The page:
A fashionable 15 minutes late for our interview, Suzy Menkes arrives at her surprisingly modestly-sized office at Condé Nast International near Regent Street, trademark high quiff in place and clutching two stylish but practical Longchamp bags.
As Shep Gordon was driving to Oprah Winfrey's house for dinner last week, a thought struck him. "I went, 'Oh my God, you're this little Jewish kid from Long Island and you're going to have dinner with Oprah Winfrey.
It's Sunday night at JW3 on Finchley Road. On the makeshift beach in the piazza, football fans sit with caipirinhas in hand and eyes locked on the giant screen showing the World Cup Final. But inside the building's 250-seat theatre, events in Brazil are far from the minds of 40 people in costume as they launch into a noisy impromptu hora.
I was relieved to discover that another art critic had described 91-year-old sculptor Beverly Pepper as "the brilliant artist you've never heard of". Before our interview, I, too, was unfamiliar with her name, despite the fact that her monumental steel sculptures can be found all over the world, including two in Israel.
In 2011, American Chasidic reggae-rapper Matisyahu (aka Matthew Paul Miller) shaved off his beard and announced that he was "reclaiming" himself. "At a certain point I felt the need to submit to a higher level of religiosity… to move away from my intuition and to accept an ultimate truth," he told fans via his website.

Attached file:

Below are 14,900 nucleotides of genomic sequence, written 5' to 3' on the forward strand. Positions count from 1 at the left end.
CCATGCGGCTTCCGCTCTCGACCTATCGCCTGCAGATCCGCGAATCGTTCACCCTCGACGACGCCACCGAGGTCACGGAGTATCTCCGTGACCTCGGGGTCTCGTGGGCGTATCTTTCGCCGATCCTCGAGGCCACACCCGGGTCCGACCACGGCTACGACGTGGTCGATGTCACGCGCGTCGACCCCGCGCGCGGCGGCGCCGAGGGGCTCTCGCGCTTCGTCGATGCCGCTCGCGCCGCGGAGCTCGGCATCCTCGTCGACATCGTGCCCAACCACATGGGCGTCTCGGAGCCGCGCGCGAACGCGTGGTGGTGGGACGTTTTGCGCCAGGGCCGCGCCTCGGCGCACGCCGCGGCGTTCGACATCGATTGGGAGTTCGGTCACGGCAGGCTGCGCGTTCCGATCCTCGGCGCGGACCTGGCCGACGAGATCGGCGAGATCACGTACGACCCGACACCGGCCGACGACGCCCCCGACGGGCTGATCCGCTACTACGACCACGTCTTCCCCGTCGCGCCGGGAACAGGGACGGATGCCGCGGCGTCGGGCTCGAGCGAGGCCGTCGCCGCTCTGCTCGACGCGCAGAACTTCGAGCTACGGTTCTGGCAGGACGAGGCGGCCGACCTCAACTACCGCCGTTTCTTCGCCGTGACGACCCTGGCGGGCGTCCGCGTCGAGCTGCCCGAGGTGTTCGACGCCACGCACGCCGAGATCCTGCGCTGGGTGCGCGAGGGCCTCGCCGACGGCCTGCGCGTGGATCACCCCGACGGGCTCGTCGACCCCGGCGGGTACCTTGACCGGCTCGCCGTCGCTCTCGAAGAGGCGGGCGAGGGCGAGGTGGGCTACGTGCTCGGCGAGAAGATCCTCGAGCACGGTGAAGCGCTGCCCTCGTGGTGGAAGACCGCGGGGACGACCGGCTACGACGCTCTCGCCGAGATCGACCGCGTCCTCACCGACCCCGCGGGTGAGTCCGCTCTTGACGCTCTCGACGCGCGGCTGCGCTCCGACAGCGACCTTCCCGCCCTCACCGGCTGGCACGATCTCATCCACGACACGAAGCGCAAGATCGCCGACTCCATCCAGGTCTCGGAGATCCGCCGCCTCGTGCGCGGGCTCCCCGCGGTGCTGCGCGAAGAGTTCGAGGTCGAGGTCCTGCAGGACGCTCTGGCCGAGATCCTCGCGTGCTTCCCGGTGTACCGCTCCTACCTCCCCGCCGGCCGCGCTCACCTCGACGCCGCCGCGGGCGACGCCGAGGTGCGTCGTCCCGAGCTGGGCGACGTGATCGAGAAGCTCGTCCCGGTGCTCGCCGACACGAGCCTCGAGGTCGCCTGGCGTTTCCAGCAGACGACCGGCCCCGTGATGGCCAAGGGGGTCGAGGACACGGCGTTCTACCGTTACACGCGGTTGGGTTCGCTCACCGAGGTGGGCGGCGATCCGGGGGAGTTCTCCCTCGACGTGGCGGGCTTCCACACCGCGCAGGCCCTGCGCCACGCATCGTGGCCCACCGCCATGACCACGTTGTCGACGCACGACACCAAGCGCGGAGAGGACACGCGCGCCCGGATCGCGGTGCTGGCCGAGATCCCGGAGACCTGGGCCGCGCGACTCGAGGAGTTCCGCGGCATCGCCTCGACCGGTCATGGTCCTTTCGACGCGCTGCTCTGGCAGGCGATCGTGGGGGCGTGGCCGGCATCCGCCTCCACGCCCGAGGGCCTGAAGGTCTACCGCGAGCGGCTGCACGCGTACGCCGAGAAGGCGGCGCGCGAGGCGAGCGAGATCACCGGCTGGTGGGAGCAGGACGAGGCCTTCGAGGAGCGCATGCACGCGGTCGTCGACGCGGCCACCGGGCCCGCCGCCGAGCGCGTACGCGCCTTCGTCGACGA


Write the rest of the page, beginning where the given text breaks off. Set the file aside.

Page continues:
Max Weber is credited with introducing Cubism to the USA with works inspired by what he had learnt in Paris in the early 1900s. He is of particular interest to Jewish audiences as from 1919 onwards, he did a number of paintings of Williamsburg's Chasidic community.
I’m on set with the stars of the BBC’s latest political thriller, The Honourable Woman, which deals with the Israel-Palestinian conflict through the lives of the Stein family. As the story goes, the Steins once ran a lucrative Zionist arms procurement company under the watch of patriarch Eli Stein, who came to Britain as a Holocaust refugee in 1939.
There were high hopes for Friday Night Dinner when it began in 2011. After all, here was subject matter rife with comic potential, a talented ensemble including the always excellent Tamsin Greig and, in Robert Popper, a writer who was working off his own experiences of Shabbat meal mayhem in Edgware. What was not to like?
Danny Braverman is drawing his family tree. Above the branches supporting his sister and beyond that his parents and grandparents, the tree veers sharply to the left to include the two people who are central to his one man show Wot? No Fish!!